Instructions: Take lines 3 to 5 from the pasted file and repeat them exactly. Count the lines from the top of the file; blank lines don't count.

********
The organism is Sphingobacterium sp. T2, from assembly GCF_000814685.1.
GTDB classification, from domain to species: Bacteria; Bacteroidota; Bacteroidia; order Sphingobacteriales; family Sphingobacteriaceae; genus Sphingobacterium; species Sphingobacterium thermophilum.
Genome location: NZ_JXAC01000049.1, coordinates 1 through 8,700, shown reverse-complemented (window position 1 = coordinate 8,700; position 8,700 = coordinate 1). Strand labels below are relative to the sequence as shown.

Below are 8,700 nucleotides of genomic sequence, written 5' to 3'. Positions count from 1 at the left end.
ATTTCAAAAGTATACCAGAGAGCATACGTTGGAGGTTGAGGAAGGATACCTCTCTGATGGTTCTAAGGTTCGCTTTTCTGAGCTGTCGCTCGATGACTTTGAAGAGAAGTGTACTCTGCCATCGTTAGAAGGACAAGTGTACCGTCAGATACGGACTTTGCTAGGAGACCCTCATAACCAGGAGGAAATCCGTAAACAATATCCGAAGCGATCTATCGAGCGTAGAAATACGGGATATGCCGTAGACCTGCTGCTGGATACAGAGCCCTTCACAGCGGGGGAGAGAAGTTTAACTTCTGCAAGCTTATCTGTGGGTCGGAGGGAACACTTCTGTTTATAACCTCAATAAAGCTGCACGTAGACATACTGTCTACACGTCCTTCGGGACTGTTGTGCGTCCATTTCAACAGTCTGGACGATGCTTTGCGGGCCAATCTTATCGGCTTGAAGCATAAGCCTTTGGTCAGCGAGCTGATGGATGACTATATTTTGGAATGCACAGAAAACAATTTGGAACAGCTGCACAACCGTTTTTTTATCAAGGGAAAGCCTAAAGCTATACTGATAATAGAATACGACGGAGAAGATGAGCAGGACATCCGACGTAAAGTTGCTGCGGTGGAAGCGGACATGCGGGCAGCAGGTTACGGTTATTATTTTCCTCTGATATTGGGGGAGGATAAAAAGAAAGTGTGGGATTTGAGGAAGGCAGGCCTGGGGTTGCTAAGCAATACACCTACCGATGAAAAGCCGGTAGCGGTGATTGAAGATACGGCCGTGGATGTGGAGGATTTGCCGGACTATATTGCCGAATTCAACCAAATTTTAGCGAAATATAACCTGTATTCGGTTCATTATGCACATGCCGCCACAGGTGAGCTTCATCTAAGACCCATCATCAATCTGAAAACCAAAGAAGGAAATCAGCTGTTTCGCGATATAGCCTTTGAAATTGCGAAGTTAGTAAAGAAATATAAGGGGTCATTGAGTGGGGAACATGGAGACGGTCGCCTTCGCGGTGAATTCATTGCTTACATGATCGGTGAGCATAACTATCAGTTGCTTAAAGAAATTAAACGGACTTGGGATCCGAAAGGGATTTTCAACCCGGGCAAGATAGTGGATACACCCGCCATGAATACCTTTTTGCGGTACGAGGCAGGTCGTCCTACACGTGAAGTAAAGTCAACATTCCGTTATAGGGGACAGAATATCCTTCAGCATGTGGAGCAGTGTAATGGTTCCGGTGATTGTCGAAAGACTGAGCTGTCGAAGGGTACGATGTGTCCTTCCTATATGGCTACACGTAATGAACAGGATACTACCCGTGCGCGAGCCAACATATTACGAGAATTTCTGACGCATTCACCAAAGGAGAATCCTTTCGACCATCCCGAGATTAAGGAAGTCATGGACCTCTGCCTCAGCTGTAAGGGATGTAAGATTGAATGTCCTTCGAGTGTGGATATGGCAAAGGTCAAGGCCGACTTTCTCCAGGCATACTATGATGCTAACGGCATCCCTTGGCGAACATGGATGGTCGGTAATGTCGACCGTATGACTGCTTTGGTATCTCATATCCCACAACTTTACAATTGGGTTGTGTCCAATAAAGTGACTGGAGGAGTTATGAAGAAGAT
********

Genome location: NZ_JXAC01000049.1, coordinates 1 through 8,700, shown reverse-complemented (window position 1 = coordinate 8,700; position 8,700 = coordinate 1). Strand labels below are relative to the sequence as shown.

Below are 8,700 nucleotides of genomic sequence, written 5' to 3'. Positions count from 1 at the left end.
ATTTCAAAAGTATACCAGAGAGCATACGTTGGAGGTTGAGGAAGGATACCTCTCTGATGGTTCTAAGGTTCGCTTTTCTGAGCTGTCGCTCGATGACTTTGAAGAGAAGTGTACTCTGCCATCGTTAGAAGGACAAGTGTACCGTCAGATACGGACTTTGCTAGGAGACCCTCATAACCAGGAGGAAATCCGTAAACAATATCCGAAGCGATCTATCGAGCGTAGAAATACGGGATATGCCGTAGACCTGCTGCTGGATACAGAGCCCTTCACAGCGGGGGAGAGAAGTTTAACTTCTGCAAGCTTATCTGTGGGTCGGAGGGAACACTTCTGTTTATAACCTCAATAAAGCTGCACGTAGACATACTGTCTACACGTCCTTCGGGACTGTTGTGCGTCCATTTCAACAGTCTGGACGATGCTTTGCGGGCCAATCTTATCGGCTTGAAGCATAAGCCTTTGGTCAGCGAGCTGATGGATGACTATATTTTGGAATGCACAGAAAACAATTTGGAACAGCTGCACAACCGTTTTTTTATCAAGGGAAAGCCTAAAGCTATACTGATAATAGAATACGACGGAGAAGATGAGCAGGACATCCGACGTAAAGTTGCTGCGGTGGAAGCGGACATGCGGGCAGCAGGTTACGGTTATTATTTTCCTCTGATATTGGGGGAGGATAAAAAGAAAGTGTGGGATTTGAGGAAGGCAGGCCTGGGGTTGCTAAGCAATACACCTACCGATGAAAAGCCGGTAGCGGTGATTGAAGATACGGCCGTGGATGTGGAGGATTTGCCGGACTATATTGCCGAATTCAACCAAATTTTAGCGAAATATAACCTGTATTCGGTTCATTATGCACATGCCGCCACAGGTGAGCTTCATCTAAGACCCATCATCAATCTGAAAACCAAAGAAGGAAATCAGCTGTTTCGCGATATAGCCTTTGAAATTGCGAAGTTAGTAAAGAAATATAAGGGGTCATTGAGTGGGGAACATGGAGACGGTCGCCTTCGCGGTGAATTCATTGCTTACATGATCGGTGAGCATAACTATCAGTTGCTTAAAGAAATTAAACGGACTTGGGATCCGAAAGGGATTTTCAACCCGGGCAAGATAGTGGATACACCCGCCATGAATACCTTTTTGCGGTACGAGGCAGGTCGTCCTACACGTGAAGTAAAGTCAACATTCCGTTATAGGGGACAGAATATCCTTCAGCATGTGGAGCAGTGTAATGGTTCCGGTGATTGTCGAAAGACTGAGCTGTCGAAGGGTACGATGTGTCCTTCCTATATGGCTACACGTAATGAACAGGATACTACCCGTGCGCGAGCCAACATATTACGAGAATTTCTGACGCATTCACCAAAGGAGAATCCTTTCGACCATCCCGAGATTAAGGAAGTCATGGACCTCTGCCTCAGCTGTAAGGGATGTAAGATTGAATGTCCTTCGAGTGTGGATATGGCAAAGGTCAAGGCCGACTTTCTCCAGGCATACTATGATGCTAACGGCATCCCTTGGCGAACATGGATGGTCGGTAATGTCGACCGTATGACTGCTTTGGTATCTCATATCCCACAACTTTACAATTGGGTTGTGTCCAATAAAGTGACTGGAGGAGTTATGAAGAAGAT